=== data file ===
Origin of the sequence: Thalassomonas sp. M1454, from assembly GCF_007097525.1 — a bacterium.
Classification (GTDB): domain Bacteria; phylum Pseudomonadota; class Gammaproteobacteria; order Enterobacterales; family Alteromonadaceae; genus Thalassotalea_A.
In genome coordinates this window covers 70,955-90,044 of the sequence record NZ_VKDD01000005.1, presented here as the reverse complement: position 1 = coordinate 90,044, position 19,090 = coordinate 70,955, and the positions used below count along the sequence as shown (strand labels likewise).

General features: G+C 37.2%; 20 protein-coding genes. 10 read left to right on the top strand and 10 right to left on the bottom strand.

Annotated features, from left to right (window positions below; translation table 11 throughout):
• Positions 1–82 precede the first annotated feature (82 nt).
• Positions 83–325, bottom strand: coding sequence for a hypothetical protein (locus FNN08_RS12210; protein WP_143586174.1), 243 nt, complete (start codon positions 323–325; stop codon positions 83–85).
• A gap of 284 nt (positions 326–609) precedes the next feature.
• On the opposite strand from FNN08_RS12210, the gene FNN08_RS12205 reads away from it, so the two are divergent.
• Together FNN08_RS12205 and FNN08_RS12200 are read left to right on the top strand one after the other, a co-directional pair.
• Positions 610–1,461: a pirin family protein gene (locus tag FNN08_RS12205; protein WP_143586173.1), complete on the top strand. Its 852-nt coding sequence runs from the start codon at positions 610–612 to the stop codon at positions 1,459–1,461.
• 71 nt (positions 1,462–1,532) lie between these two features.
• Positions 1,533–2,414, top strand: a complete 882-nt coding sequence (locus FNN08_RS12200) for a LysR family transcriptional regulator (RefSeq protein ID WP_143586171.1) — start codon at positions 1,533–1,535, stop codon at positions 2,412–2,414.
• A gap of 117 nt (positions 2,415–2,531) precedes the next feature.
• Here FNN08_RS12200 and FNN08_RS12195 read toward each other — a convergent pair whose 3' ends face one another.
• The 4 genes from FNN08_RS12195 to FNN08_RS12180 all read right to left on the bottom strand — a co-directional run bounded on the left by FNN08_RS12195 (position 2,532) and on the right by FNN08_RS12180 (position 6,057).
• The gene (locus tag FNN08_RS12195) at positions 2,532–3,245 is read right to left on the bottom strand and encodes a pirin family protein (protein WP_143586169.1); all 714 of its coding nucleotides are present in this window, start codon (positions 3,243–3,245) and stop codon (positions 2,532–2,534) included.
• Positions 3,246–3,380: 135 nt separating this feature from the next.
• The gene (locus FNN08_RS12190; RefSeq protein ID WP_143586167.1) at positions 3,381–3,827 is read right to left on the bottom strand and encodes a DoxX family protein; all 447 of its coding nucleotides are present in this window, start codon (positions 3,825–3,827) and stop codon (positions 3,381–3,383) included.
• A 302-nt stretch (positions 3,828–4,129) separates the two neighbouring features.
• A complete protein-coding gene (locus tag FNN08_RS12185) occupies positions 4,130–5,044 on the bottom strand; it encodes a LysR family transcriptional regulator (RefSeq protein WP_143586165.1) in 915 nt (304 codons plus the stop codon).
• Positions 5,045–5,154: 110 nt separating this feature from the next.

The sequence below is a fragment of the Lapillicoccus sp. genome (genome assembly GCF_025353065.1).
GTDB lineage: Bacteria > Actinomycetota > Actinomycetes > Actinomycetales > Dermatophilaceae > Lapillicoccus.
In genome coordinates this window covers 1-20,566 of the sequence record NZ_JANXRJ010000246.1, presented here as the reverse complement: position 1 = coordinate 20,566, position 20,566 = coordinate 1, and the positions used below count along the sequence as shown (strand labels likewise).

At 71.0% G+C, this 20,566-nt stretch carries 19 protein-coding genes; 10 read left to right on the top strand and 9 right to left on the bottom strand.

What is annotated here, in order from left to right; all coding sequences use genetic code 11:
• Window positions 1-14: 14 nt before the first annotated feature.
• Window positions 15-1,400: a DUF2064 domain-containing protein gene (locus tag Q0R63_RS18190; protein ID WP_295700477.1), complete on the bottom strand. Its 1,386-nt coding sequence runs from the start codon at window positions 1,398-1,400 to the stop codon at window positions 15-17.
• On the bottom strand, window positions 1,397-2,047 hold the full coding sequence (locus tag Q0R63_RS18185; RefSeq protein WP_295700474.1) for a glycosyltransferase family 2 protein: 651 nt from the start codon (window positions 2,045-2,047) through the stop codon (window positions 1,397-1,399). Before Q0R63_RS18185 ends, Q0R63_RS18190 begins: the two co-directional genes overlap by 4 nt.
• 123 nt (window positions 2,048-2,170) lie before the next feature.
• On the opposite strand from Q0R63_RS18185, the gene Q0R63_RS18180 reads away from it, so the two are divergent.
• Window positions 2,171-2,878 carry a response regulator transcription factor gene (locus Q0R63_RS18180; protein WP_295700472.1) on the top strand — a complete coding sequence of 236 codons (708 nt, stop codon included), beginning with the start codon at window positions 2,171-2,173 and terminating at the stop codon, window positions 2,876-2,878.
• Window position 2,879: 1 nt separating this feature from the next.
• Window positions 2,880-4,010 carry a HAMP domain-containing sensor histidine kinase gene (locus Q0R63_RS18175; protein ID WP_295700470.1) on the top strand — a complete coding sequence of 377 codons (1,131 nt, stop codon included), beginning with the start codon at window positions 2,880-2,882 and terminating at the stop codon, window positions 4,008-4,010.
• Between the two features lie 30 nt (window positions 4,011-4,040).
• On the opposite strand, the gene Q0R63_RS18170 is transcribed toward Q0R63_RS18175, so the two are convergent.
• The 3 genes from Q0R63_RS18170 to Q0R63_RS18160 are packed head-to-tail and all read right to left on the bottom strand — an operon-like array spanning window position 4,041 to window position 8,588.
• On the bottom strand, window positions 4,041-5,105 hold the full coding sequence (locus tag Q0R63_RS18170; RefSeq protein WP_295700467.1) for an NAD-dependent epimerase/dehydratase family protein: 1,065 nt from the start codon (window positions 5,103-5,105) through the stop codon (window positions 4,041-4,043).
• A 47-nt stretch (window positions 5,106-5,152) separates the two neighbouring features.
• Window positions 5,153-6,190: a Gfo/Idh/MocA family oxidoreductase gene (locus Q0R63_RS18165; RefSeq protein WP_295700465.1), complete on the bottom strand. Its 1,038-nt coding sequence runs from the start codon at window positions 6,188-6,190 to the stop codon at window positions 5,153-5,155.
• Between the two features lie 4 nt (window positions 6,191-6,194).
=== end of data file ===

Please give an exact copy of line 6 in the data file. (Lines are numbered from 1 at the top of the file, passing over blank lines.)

• Positions 1–82 precede the first annotated feature (82 nt).